After watching ebooks take off at an astounding rate and after these electronic publications have moved from one form of mobile technology to the next, it looks like print books are coming back at a surprising rate.
Since ebooks first started gaining popularity, publishers and authors, alike, began producing e-versions of their words. Now, it has reached the point that there is hardly a book published, these days, that doesn’t have a digital edition. While it doesn’t appear as though ebooks are on their way out – as people do still consider mobile technology to be a convenient way to read – books made out of actual paper and ink bounced back considerably throughout 2015.
The recovery of printed books was recorded by several sources, including Nielsen BookScan, which collects about 85 percent of the print market data. It showed that in the United States, there were 571 million paper books sold throughout 2015. Comparatively, in 2014, that figure was 559 million and in 2013 it was 501 million. Clearly, people are buying more print. While it isn’t a massive increase (approximately 2.1 percent per year), it does remain an increase at a time in which it was expected that print books would be working their way toward extinction.
Readers are using mobile technology in a way that is breaking away from publisher and marketer predictions.
That said, ebooks are continuing to sell. What is different is the way in which people are using mobile technology in order to read them. The purchase of e-readers is starting to slow, as people are finding it just as convenient to read ebooks on their smartphones. The reason is that smartphones are mobile devices they already have with them, and those gadgets are being made with increasingly large screens, making it easier to use them to read a book.
According to a Pew Research report from the fall of 2015, there were fewer people in the United States who owned e-readers than was the case in 2013. Last year, only 19 percent of Americans said they owned an e-reader. In 2014, that figure had been 32 percent while in 2013, it was 24 percent.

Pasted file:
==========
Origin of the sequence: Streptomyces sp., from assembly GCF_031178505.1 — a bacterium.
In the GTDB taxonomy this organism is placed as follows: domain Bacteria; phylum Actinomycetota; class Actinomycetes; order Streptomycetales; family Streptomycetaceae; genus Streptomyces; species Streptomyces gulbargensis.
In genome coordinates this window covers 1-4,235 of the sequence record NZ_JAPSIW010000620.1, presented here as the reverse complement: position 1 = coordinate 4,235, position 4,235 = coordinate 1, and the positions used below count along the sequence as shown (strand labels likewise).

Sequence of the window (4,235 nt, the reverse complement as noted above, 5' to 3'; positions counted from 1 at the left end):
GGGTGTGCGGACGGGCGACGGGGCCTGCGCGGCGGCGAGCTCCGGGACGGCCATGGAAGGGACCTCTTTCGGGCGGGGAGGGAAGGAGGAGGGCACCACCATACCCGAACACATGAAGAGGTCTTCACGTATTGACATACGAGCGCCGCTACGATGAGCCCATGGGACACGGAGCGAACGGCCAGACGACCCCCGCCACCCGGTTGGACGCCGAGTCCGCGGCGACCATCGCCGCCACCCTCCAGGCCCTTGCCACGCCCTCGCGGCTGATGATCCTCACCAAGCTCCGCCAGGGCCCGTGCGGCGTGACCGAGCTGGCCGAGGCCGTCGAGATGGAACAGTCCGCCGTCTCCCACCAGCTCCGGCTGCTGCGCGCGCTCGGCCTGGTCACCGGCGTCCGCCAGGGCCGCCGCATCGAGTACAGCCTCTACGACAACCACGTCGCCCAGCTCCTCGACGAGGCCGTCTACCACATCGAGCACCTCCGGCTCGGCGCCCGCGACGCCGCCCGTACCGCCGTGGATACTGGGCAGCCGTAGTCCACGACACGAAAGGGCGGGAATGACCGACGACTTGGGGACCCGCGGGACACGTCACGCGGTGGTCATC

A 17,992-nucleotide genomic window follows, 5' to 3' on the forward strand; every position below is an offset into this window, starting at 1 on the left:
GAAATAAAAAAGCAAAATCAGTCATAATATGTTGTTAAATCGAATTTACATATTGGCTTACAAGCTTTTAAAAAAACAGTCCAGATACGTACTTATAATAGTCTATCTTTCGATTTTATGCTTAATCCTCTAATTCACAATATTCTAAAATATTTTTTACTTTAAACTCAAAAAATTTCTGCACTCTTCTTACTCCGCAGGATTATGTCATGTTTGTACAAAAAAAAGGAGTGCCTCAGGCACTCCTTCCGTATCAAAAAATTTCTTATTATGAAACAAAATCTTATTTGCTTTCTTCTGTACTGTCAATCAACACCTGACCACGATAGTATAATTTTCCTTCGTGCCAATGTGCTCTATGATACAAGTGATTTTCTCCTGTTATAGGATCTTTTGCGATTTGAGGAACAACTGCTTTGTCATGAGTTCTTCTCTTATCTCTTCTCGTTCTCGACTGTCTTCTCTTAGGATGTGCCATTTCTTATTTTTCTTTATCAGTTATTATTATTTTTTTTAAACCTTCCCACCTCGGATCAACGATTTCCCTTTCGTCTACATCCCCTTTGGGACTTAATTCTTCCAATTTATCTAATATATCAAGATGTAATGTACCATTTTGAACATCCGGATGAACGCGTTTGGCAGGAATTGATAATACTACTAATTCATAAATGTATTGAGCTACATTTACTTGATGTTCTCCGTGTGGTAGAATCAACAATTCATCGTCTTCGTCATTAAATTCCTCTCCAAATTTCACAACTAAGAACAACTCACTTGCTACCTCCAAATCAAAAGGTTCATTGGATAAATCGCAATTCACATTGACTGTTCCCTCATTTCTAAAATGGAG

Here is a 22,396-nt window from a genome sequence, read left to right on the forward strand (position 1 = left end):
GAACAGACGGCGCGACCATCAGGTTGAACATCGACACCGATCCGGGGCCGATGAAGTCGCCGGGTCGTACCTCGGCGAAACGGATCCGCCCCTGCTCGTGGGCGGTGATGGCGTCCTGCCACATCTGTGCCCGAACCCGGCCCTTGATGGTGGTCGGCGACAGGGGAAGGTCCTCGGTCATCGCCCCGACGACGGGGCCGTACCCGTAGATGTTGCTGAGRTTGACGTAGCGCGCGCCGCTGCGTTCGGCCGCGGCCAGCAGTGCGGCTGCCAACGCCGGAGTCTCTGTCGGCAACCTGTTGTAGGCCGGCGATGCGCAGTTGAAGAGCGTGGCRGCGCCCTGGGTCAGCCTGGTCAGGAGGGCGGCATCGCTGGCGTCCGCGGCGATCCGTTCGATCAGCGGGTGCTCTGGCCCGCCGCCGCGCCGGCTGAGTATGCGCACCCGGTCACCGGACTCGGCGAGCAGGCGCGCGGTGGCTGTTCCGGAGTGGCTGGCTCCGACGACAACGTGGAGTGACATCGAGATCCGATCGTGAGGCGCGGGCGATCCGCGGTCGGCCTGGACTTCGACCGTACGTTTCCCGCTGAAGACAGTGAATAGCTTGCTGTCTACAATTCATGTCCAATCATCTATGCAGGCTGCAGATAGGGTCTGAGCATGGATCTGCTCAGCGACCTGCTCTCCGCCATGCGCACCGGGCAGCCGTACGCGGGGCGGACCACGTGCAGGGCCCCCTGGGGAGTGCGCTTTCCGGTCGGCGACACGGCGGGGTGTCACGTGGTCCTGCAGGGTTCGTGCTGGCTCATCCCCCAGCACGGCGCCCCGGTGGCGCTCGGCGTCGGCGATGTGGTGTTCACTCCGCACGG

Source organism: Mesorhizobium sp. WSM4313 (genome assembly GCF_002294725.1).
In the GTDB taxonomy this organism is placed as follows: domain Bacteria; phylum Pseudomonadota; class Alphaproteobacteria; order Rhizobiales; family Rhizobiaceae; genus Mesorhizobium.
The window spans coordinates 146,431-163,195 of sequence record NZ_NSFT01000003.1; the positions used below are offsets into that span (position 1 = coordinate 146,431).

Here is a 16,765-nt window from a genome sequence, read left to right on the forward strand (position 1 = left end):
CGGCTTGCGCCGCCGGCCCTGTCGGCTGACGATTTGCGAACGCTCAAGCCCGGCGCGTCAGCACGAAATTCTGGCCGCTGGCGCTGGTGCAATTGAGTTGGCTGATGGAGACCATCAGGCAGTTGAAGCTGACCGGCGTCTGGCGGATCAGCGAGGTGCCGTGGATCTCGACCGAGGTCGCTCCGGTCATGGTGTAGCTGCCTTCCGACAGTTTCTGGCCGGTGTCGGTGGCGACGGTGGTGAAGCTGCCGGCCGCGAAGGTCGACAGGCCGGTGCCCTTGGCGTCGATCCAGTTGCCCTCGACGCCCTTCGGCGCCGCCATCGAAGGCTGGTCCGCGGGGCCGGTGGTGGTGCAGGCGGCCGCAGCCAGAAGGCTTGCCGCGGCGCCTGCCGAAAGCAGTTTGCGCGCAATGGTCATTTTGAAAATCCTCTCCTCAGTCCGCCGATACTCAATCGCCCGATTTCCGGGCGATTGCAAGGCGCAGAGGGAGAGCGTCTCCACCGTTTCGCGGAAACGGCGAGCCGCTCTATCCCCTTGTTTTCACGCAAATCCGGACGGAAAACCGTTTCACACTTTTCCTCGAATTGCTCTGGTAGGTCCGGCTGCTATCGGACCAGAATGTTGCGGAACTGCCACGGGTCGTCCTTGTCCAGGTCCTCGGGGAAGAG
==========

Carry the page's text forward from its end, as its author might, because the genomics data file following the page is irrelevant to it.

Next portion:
Clearly, it isn’t the ebook market that is slowing, there is merely a shift in the mobile technology being used for ebook reading. There are certain categories in which ebooks appear to be particularly strong, such as in young adult fiction (YA fiction), how-to guides, as well as self-help books.
According to author Julie B. Campbell from the Perspective book series, “When ‘Love at First Plight’ first came out, Amanda Giasson [co-author of the book] and I knew we needed to offer it in both print and ebook form. It’s what people want. All the stats told us that we should expect the ebooks to be the top sellers, but that wasn’t actually the case. Our readers seem to be split down the middle as to which version they prefer. It will be interesting to see how things go with ‘Second Wind’ when it hits the shelves – digital and physical – in a few months.”
Authors and publishers, alike, will be watching the print and mobile technology trends over coming years, to help to ensure they’re reaching readers in the way they love the read the most.